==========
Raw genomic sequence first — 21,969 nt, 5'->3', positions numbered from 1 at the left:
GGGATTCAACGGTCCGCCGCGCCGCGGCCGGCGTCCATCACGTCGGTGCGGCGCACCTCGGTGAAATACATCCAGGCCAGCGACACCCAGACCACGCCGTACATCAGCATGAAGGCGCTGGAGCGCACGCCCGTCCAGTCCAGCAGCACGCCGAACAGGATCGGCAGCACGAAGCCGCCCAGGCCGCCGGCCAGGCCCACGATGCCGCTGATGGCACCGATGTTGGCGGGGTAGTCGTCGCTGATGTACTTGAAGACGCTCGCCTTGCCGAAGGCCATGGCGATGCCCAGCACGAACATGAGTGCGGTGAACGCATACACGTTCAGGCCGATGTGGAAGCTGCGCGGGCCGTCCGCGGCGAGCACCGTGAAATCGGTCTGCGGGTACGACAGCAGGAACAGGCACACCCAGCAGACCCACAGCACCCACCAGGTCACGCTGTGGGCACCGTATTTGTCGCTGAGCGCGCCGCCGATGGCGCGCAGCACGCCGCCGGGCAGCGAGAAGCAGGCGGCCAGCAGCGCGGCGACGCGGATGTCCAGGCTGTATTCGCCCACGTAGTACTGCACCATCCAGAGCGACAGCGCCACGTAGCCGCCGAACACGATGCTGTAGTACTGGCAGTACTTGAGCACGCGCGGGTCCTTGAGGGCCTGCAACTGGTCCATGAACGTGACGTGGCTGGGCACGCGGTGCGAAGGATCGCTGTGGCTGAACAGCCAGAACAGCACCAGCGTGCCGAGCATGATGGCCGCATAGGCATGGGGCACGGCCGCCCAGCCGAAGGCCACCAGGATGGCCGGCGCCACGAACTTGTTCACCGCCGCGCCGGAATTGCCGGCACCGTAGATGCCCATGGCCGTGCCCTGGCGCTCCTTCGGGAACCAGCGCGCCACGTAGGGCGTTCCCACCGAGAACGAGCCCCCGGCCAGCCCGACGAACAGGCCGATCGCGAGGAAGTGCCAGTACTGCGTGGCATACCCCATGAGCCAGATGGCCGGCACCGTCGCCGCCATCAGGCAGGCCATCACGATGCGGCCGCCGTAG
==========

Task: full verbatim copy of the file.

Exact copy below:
Raw genomic sequence first — 21,969 nt, 5'->3', positions numbered from 1 at the left:
GGGATTCAACGGTCCGCCGCGCCGCGGCCGGCGTCCATCACGTCGGTGCGGCGCACCTCGGTGAAATACATCCAGGCCAGCGACACCCAGACCACGCCGTACATCAGCATGAAGGCGCTGGAGCGCACGCCCGTCCAGTCCAGCAGCACGCCGAACAGGATCGGCAGCACGAAGCCGCCCAGGCCGCCGGCCAGGCCCACGATGCCGCTGATGGCACCGATGTTGGCGGGGTAGTCGTCGCTGATGTACTTGAAGACGCTCGCCTTGCCGAAGGCCATGGCGATGCCCAGCACGAACATGAGTGCGGTGAACGCATACACGTTCAGGCCGATGTGGAAGCTGCGCGGGCCGTCCGCGGCGAGCACCGTGAAATCGGTCTGCGGGTACGACAGCAGGAACAGGCACACCCAGCAGACCCACAGCACCCACCAGGTCACGCTGTGGGCACCGTATTTGTCGCTGAGCGCGCCGCCGATGGCGCGCAGCACGCCGCCGGGCAGCGAGAAGCAGGCGGCCAGCAGCGCGGCGACGCGGATGTCCAGGCTGTATTCGCCCACGTAGTACTGCACCATCCAGAGCGACAGCGCCACGTAGCCGCCGAACACGATGCTGTAGTACTGGCAGTACTTGAGCACGCGCGGGTCCTTGAGGGCCTGCAACTGGTCCATGAACGTGACGTGGCTGGGCACGCGGTGCGAAGGATCGCTGTGGCTGAACAGCCAGAACAGCACCAGCGTGCCGAGCATGATGGCCGCATAGGCATGGGGCACGGCCGCCCAGCCGAAGGCCACCAGGATGGCCGGCGCCACGAACTTGTTCACCGCCGCGCCGGAATTGCCGGCACCGTAGATGCCCATGGCCGTGCCCTGGCGCTCCTTCGGGAACCAGCGCGCCACGTAGGGCGTTCCCACCGAGAACGAGCCCCCGGCCAGCCCGACGAACAGGCCGATCGCGAGGAAGTGCCAGTACTGCGTGGCATACCCCATGAGCCAGATGGCCGGCACCGTCGCCGCCATCAGGCAGGCCATCACGATGCGGCCGCCGTAG